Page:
We have been working with UK Local Authorities over the last 10 years to enable them to deploy customer self-service capabilities that enable customers to complete a wide range of transactions with their Council, without any contemporaneous input from Council staff. Huge strides forwards have been made in this regard. Amongst our client base, all now have a wide range of online, all-digital, transaction capabilities. The same pattern of customer self-service through digitisation can be seen across the Local Authority sector and the same is true more broadly for the UK Public Sector.
Alongside this push towards all-digital customer self-service options, a more nuanced conversation has been taking place inside and between UK Local Government organisations. That conversation has been focused on the question of how many customer contact channels can and should a UK Local Authority maintain? The reality is that much of the push towards digital customer self-service has been driven by the need to save money and resources. Alongside this is the increased appetite amongst Local Authority service users that now prefer self-service digital processes. That said, Local Government is fundamentally different from commercial service provision in that Local Authorities must support all customers and must do so appropriately and equitably. This means that there is a mandate to ensure that all customers regardless of ability or resources must be able to transact with their Council. This means that for some customers, all-digital customer self-service interfaces may not be appropriate. This may be because of preference, ability or perhaps constrained access to internet connectivity and internet-connected devices.
In this context, Abavus has spent time working with its clients to figure out how best to fill emerging gaps in the customer service delivery model. Whilst most Councils have maintained a traditional telephone and face to face customer contact capability many have had to do so with a much-reduced capacity as ‘all-digital’ channels become ubiquitous. This shift has in some cases created new ‘service gaps’. One of the approaches that we have taken, working closely with our customers, is to design and deliver an integrated Customer Self-Service Kiosk. The concept here is to allow customers to use the My Council Services digital platform albeit in a Council setting where trained help is at hand should it be required. This idea is in some regards, not unlike the ‘self-scan’ options that are now offered by many retailers in their stores.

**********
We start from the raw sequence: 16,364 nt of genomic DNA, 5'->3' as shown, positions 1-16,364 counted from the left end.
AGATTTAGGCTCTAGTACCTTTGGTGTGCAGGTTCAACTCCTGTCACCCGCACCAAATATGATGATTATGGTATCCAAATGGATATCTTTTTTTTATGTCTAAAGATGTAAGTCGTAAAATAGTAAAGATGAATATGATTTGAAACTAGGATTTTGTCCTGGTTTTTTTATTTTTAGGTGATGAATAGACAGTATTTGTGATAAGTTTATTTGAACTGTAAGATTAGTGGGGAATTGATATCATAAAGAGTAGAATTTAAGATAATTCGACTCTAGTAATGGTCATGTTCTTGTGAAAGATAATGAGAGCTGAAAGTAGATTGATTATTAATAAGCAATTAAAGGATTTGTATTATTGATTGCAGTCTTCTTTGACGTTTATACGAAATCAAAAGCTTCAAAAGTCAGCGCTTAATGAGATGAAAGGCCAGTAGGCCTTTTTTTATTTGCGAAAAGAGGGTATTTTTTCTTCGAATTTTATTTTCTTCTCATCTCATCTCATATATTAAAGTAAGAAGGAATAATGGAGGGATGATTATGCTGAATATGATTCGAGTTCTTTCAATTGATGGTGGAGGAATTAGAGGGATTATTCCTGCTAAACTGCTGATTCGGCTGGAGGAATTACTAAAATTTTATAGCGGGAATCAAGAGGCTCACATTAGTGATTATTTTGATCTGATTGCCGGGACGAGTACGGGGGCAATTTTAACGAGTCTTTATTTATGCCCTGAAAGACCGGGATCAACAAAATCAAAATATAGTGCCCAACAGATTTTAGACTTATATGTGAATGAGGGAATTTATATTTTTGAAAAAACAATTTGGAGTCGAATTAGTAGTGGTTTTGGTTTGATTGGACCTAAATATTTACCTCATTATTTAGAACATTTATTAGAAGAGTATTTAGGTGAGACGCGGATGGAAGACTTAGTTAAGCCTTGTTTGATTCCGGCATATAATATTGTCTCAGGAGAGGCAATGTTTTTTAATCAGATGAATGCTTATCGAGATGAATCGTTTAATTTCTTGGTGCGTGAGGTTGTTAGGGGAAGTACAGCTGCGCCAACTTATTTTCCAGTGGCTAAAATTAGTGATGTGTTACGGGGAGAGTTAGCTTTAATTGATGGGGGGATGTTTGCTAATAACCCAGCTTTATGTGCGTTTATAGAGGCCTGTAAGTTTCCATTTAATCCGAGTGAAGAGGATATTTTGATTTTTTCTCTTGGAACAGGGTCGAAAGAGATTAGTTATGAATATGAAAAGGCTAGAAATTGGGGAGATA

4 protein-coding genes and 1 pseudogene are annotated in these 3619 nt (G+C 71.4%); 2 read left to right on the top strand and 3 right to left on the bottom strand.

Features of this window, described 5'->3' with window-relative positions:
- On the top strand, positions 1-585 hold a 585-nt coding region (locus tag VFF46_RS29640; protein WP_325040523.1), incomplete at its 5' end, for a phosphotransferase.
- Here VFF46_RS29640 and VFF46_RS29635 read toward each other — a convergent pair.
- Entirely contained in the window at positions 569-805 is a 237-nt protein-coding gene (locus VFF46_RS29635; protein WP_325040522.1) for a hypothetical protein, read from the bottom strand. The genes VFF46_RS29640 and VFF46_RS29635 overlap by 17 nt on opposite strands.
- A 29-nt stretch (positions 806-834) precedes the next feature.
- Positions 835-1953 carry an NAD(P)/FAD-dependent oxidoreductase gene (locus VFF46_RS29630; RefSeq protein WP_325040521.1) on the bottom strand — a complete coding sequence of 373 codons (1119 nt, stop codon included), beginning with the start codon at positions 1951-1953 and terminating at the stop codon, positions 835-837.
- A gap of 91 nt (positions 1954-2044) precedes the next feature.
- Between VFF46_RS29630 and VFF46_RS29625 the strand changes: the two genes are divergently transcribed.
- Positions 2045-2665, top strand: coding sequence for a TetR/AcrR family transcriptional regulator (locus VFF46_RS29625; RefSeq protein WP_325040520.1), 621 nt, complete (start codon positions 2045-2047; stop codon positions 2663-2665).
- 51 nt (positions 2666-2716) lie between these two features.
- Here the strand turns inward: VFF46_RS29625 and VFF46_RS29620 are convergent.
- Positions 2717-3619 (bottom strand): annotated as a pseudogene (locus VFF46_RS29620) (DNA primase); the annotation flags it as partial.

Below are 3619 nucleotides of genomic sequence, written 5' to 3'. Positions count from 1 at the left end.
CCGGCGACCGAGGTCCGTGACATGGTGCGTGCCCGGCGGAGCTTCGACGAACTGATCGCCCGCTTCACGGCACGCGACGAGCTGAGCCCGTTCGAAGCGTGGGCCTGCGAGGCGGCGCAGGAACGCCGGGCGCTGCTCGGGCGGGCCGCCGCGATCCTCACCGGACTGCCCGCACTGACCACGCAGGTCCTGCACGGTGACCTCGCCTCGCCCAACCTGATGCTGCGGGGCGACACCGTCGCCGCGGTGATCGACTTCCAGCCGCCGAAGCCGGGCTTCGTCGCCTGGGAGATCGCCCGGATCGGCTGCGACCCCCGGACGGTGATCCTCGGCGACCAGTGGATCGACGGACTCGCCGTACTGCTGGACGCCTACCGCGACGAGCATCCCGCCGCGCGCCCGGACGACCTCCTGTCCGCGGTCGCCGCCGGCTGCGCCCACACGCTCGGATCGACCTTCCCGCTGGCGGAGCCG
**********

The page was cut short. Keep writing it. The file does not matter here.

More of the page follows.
You can read more about the Customer Self-Service Kiosk on our website, but in short, it offers a safe and secure hybrid option allowing customers to complete transactions in the full range of physical Council customer points i.e. drop-in centres or pop up Council locations where staff are on hand to assist. In designing this element of the wider digital solution, it has become apparent that an approach like this i.e. to create an integrated digital contact point with the benefit of Council assistance from trained staff addresses a number of emergent challenges. It enables customers who may struggle to use digital interfaces on their own to benefit from them, and it extends the applicability of digital processes into usage scenarios that would otherwise take longer. For example, it is extremely valuable when there is a requirement to submit official documents as part of a transaction and especially when these documents require Council verification. Customers can self-scan at a secure kiosk in the council offices or other appropriate facilities and can have the submitted documentation verified on the spot. If completed in an entirely self-service context and remote from a Council facility, the verification of documentation could take considerably longer and could be more easily compromised. The assisted Customer Self-Service Kiosk approach improves security, time and resources.
It also provides customers who are perhaps less able with using digital technology on their own, with the reassurance of a trained and friendly customer service agent being on hand, to benefit from the digital processes that your council has made available. When completed initially with the assistance from a trained member of staff it is much more likely that the next time the same customer wishes to complete a transaction that they will have the confidence to do so in an entirely self-service context.
It allows for assisted/face to face transactions to be completed without compromising the efficiency of the primary digital process and the subsequent automated workflow that digitisation makes possible.
The advent of solutions like My Council Services – Customer Self-Service Kiosk acts as a strong link between online and offline customer service activities. It draws the two user experiences much closer together and it will, over time, support the adoption of full customer self-service usage. It blends the innate efficiency and automation of digitisation and adds to it the benefits of traditional customer service, saving the Council resources and improving the customer’s experience.